It's only been three months since we checked out Logitech's epic G502 Proteus Core, which made headlines with a record breaking 12,000 DPI sensor. While relatively few people will actually use such a high DPI, our hands-on experience left us to conclude that the Proteus Core was Logitech's new go-to enthusiast mouse between its overall comfort, customizability and sub-$100 price tag.

Having set a new bar so recently, you might not have expected Logitech to announce another high-end mouse so soon, but the company is back to set another record with its G402 Hyperion Fury, an ultra-fast FPS (first-person shooter) gaming mouse. The G402 touts track speed of over 500 IPS (inches per second) using Logitech's Fusion Engine sensor technology, as well as the company's Delta Zero sensor tech for extreme accuracy.

Logitech says the G402 underwent three years of R&D to be the fastest gaming mouse money could buy for high-speed FPS gameplay. Apparently, the problem FPS gamers face is that their mouse can't track as fast as they can move and this is where the Fusion Engine can help. By combining state-of-the-art optical sensor technology with an accelerometer and gyroscope, the Fusion Engine provides unmatched tracking speed.

When it comes to gaming, I am personally more of a real-time strategy (RTS) fan, though I do play Call of Duty and Battlefield on the odd occasion. Although the wireless Logitech Performance MX mouse doesn't seem to have any trouble keeping up with me, I am keen to see if the G402 Hyperion Fury can up my frag count.

Design & Features

The Logitech G402 Hyperion Fury might be the world's fastest tracking mouse, but it's a clear downgrade from the G502 Proteus Core. Depending on your needs, the downgrades might not be a problem and they might even be easy to forgive considering the G402 is 25% cheaper.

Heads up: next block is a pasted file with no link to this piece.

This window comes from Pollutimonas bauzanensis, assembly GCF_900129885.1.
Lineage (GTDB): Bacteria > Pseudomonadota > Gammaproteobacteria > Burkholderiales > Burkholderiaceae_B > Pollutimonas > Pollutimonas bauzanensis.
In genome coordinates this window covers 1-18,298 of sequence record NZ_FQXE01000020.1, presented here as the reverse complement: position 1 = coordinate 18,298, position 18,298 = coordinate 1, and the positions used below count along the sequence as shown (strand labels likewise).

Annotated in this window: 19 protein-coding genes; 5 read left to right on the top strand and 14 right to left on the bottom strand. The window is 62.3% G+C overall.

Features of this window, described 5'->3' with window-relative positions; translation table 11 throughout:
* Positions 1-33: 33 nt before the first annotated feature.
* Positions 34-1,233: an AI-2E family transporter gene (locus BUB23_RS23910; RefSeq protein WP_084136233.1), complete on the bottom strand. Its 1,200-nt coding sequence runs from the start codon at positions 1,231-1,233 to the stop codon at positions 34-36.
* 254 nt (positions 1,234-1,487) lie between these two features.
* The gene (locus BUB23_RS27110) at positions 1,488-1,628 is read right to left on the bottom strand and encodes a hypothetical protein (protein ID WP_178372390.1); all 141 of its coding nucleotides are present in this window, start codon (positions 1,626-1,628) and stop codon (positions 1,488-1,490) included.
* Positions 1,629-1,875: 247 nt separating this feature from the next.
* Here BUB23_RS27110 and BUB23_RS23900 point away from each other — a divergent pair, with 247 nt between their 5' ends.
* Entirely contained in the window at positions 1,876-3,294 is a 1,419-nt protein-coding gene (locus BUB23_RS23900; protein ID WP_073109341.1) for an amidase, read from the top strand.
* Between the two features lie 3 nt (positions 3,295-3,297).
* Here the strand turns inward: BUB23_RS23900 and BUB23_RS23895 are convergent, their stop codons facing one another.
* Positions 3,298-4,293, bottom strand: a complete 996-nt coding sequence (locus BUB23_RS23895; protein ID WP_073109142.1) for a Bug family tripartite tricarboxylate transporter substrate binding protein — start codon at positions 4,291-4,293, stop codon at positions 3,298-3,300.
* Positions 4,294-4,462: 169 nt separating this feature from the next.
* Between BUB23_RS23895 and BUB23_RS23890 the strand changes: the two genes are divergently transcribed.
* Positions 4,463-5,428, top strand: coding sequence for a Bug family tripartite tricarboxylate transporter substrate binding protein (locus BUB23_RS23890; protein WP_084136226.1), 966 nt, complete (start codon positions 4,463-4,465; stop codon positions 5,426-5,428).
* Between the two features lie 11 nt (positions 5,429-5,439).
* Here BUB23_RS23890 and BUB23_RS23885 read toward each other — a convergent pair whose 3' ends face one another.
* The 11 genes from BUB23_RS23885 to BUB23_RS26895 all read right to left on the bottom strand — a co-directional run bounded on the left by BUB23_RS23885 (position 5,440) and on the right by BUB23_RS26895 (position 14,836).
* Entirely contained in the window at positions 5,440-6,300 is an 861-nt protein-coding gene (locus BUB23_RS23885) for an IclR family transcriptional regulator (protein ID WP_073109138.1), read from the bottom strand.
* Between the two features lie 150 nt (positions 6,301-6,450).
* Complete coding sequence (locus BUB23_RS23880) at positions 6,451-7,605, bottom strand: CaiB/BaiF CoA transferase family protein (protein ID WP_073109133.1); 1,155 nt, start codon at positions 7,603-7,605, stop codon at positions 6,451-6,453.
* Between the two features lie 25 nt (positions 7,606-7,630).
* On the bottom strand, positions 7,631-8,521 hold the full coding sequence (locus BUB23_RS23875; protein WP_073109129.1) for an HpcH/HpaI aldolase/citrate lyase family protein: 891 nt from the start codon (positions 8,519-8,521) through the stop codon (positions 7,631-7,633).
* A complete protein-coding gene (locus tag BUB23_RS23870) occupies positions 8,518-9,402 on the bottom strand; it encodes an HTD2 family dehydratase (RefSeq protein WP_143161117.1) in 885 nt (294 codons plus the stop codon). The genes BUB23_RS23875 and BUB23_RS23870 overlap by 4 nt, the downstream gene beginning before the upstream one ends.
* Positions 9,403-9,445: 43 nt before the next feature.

The physical shape of the G402 isn't dissimilar to the G502, though surprisingly it does feel quite different, but we will get to that later. The dimensions see the G402 measure 136mm long, 72mm wide and 41mm tall, while it weighs 108 grams without the cable. This means the G402 is 4mm longer than the G502, 3mm thinner and 1mm taller, while it weighs 13 grams less (not counting the G502's weight system).

The aesthetic design of the G402 is also very similar to that of the G502, though there are less buttons and that baby blue strip on the left side of the G502 that put some gamers off is gone. The G402 is all black when dormant and when plugged in, the 'G' logo lights up blue and pulsates when active.

Logitech says that the G402 is an update to the classic G400s shape with enhanced function and comfort. Whereas many high-end Logitech mice such as the G502 offer a "wheel-shift" button that alternates between a click-to-click scroll wheel mode and one that spins freely, the G402 doesn't have this feature. It is exclusivly a click-to-click or geared wheel.

Like the G502, the G402 is extremely comfortable to hold. The resting place for your thumb has been reduced in size and while I preferred the feel of the G502, the G402 design still provides plenty of support. Thankfully, Logitech has used the same rubberized material which offers a high level of comfort and plenty of grip.